After logging in, the setup screen opens, as shown in the figure. The setup screen has tabs that help you configure the router. You must click Save Settings at the bottom of each screen after making any changes.

All routers that are designed for a home or a small business are preconfigured with basic settings. These settings can be located under different tabs depending on the make and model of the router. It is good practice to make changes to the following default settings.

While some default settings should be changed, others are best left alone. Most home or small business networks share a single Internet connection provided by the ISP. Routers in this type of network receive public addresses from the ISP, which allows the router to send and receive packets to and from the Internet. The router provides private addresses to local network hosts. Because private addresses cannot be used on the Internet, a process is used for translating private addresses into unique public addresses. This allows local hosts to communicate over the Internet.

Network Address Translation (NAT) is the process used to convert private addresses to Internet-routable addresses. With NAT, a private (local) source IP address is translated to a public (global) address. The process is reversed for incoming packets. The router is able to translate many internal IP addresses into public addresses, by using NAT.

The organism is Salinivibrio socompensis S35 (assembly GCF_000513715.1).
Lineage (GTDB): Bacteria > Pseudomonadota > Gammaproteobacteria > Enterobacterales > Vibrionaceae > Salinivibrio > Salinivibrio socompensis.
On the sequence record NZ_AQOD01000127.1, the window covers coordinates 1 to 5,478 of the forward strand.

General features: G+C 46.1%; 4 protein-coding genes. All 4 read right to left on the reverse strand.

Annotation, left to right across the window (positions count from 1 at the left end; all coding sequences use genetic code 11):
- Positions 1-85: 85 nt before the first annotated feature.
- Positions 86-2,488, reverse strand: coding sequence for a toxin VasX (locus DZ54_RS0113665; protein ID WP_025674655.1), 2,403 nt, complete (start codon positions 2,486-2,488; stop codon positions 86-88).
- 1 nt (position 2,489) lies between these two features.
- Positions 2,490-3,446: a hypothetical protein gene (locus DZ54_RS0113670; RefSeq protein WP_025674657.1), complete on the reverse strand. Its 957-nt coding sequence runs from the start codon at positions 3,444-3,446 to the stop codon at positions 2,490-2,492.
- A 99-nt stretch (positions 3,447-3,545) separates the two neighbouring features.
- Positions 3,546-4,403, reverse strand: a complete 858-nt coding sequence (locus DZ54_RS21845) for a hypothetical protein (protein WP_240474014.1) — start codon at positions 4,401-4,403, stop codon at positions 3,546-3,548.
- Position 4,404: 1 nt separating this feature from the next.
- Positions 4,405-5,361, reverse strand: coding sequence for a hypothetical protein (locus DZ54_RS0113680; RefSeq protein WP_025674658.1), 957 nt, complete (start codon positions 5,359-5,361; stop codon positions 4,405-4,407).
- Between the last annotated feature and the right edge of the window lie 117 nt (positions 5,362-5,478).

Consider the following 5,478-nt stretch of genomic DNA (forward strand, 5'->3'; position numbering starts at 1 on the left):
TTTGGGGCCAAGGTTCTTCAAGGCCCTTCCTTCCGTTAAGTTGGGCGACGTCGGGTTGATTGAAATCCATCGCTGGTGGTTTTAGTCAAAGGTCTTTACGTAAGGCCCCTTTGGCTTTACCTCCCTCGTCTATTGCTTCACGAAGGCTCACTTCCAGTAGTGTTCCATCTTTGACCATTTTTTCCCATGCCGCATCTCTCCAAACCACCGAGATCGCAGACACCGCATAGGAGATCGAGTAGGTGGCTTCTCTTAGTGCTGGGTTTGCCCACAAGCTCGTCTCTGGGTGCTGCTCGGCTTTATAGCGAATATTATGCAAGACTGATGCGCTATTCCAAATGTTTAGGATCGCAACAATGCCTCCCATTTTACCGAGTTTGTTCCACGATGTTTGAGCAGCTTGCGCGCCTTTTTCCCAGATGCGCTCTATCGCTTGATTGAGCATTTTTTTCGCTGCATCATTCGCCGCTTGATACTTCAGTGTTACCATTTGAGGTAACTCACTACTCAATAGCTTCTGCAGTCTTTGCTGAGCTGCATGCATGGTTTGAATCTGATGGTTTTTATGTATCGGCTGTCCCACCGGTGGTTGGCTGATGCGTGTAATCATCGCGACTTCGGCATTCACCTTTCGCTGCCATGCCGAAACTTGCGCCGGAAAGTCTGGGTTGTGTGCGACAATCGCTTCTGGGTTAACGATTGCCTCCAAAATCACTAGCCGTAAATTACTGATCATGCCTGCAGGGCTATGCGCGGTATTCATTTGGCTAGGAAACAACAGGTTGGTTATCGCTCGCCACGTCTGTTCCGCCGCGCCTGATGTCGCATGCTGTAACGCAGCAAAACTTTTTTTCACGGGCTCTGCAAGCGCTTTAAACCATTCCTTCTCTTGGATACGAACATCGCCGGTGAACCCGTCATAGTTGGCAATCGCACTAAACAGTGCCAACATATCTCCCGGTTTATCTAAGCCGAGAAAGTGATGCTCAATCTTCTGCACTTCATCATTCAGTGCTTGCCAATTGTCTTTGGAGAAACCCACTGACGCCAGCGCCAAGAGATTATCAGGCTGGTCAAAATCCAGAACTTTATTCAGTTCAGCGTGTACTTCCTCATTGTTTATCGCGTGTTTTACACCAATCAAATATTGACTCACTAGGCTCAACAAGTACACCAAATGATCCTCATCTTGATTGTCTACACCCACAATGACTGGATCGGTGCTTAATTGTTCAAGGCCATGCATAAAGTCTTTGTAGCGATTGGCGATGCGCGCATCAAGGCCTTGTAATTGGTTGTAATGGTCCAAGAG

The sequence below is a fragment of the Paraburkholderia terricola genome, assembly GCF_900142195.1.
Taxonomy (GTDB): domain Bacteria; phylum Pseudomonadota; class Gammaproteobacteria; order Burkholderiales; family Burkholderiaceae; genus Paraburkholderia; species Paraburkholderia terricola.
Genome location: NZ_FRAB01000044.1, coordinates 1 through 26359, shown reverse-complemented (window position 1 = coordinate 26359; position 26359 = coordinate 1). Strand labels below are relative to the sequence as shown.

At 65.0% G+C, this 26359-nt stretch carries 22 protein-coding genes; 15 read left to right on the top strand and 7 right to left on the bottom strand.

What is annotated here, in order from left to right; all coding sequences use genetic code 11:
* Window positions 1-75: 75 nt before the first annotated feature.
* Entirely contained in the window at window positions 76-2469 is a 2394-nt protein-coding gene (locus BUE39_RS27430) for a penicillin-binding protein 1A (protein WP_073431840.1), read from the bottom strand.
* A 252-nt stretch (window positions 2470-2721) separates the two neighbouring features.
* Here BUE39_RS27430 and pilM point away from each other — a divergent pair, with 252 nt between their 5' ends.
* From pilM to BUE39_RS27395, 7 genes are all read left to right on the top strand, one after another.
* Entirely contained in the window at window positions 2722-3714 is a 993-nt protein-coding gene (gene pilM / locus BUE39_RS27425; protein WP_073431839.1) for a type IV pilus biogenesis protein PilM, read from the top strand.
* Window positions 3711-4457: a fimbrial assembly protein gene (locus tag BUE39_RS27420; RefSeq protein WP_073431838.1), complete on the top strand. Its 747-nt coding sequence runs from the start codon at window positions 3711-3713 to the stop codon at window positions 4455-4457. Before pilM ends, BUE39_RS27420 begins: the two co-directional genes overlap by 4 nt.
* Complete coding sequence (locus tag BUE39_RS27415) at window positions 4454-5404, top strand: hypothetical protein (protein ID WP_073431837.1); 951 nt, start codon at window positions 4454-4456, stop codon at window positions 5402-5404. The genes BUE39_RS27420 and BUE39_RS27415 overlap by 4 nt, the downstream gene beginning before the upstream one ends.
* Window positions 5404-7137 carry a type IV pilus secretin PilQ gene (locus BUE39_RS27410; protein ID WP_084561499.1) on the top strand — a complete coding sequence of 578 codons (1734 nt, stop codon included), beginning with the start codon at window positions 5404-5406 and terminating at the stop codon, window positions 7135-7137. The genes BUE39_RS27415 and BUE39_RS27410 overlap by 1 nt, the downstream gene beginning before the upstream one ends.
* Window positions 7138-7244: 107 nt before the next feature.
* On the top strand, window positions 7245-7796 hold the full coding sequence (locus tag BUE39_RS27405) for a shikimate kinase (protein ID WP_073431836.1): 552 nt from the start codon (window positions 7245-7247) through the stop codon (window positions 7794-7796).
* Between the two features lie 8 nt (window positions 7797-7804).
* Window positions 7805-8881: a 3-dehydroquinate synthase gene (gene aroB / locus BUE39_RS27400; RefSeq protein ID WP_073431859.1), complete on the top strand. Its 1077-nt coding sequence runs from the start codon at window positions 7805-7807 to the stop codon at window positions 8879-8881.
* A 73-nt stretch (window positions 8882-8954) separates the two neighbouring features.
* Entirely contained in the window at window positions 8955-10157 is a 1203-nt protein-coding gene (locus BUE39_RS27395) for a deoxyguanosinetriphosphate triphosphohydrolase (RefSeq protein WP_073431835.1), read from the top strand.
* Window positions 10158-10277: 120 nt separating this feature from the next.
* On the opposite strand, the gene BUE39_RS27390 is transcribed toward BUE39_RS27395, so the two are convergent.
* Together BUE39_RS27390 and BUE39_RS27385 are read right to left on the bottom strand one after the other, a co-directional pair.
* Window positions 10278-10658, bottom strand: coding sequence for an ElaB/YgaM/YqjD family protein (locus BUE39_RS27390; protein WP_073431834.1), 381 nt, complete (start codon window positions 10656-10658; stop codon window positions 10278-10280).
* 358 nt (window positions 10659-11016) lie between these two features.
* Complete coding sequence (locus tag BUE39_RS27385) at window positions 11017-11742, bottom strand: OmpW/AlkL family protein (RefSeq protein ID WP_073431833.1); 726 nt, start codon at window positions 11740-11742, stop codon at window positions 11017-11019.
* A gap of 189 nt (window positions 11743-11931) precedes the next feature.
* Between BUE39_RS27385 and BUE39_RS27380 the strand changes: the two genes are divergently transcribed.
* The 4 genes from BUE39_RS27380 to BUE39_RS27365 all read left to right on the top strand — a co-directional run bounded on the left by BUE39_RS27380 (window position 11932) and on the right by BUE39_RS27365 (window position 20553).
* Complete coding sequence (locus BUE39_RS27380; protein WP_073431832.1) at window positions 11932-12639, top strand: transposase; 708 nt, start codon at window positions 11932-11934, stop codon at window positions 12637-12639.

Only packets destined for other networks need to be translated. These packets must pass through the gateway, where the router replaces the private IP addresses of the source hosts with the public IP addresses of the router.

Although each host on the internal network has a unique private IP address, the hosts share Internet routable addresses that have been assigned to the router by the ISP.

When using the configuration screens of the E2500 router, click the Help tab to see additional information about a tab. For information beyond what is shown on the help screen, consult the documentation.